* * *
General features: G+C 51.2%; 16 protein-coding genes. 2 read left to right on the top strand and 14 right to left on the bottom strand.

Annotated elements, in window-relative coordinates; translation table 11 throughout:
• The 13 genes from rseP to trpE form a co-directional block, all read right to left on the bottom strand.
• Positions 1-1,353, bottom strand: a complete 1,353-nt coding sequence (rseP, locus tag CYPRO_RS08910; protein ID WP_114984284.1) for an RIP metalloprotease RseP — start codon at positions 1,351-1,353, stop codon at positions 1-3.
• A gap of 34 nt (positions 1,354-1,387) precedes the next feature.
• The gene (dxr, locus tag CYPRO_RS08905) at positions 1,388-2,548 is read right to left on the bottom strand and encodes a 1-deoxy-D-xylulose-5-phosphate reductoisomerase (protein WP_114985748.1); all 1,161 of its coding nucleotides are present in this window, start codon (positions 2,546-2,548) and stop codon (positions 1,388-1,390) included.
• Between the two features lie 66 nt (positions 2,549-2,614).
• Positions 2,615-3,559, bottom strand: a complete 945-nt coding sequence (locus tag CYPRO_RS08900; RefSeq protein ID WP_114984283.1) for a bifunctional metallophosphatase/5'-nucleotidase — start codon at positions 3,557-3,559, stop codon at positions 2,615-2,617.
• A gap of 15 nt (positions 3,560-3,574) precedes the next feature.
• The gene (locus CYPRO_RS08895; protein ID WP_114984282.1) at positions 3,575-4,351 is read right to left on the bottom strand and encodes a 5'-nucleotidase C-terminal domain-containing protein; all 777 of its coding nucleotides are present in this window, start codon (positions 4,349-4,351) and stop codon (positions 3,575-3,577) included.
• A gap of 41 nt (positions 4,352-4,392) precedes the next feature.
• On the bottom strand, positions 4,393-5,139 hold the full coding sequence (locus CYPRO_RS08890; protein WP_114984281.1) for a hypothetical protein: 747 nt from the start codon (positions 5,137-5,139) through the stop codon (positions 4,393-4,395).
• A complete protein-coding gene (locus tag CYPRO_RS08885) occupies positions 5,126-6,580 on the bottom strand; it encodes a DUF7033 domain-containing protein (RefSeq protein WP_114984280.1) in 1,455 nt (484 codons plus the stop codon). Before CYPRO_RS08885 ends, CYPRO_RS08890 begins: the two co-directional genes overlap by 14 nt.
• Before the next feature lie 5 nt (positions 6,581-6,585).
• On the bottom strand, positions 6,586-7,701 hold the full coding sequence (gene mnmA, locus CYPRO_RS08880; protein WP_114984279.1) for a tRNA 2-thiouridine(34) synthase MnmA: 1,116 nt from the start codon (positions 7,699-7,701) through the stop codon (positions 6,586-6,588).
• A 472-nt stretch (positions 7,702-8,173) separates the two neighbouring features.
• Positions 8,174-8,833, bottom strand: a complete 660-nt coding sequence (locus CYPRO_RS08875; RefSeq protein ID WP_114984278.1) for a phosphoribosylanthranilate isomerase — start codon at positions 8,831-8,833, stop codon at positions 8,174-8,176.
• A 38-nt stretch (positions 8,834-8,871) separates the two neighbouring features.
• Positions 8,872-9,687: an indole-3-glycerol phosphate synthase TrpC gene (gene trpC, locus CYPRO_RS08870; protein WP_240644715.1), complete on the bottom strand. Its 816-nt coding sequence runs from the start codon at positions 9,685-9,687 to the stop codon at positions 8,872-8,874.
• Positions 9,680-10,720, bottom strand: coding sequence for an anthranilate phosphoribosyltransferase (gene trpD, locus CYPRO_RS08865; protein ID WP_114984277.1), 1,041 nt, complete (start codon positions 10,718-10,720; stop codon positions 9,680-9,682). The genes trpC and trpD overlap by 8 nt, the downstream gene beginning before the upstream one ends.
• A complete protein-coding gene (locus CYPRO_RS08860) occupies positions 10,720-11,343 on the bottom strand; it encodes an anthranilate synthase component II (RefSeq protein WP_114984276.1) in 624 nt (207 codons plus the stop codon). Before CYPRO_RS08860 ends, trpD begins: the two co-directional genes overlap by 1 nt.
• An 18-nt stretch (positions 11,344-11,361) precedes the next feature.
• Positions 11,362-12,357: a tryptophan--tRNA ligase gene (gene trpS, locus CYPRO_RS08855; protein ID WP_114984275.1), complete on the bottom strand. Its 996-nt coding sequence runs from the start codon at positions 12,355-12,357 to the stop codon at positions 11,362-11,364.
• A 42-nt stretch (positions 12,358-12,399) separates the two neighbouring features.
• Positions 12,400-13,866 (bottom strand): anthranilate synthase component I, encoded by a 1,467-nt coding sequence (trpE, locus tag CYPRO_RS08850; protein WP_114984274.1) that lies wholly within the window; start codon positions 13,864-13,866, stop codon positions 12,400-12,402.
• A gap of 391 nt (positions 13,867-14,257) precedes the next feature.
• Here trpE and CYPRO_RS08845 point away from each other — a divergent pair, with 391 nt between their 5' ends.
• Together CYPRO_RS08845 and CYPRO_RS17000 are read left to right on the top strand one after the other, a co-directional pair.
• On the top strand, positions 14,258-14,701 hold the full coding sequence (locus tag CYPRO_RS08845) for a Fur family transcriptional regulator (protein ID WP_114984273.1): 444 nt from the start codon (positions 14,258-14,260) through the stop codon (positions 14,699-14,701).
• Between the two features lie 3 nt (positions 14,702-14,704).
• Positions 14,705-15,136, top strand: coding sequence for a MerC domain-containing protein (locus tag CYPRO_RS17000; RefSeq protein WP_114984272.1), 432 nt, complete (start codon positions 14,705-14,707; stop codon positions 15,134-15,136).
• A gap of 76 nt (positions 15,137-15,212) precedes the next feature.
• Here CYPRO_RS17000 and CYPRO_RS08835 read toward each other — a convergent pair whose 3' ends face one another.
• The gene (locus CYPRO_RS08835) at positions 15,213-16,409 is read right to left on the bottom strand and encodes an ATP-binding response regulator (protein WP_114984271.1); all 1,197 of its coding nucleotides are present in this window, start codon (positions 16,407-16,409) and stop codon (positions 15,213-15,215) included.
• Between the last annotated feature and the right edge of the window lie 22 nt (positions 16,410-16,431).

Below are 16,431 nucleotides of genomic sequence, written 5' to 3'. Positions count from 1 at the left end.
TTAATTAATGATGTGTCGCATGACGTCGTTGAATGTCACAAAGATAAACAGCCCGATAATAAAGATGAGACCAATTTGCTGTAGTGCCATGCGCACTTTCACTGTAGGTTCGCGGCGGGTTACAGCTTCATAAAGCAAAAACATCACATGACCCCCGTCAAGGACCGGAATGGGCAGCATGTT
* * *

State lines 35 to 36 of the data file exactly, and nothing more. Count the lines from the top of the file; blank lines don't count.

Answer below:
• Between the last annotated feature and the right edge of the window lie 22 nt (positions 16,410-16,431).

Below are 16,431 nucleotides of genomic sequence, written 5' to 3'. Positions count from 1 at the left end.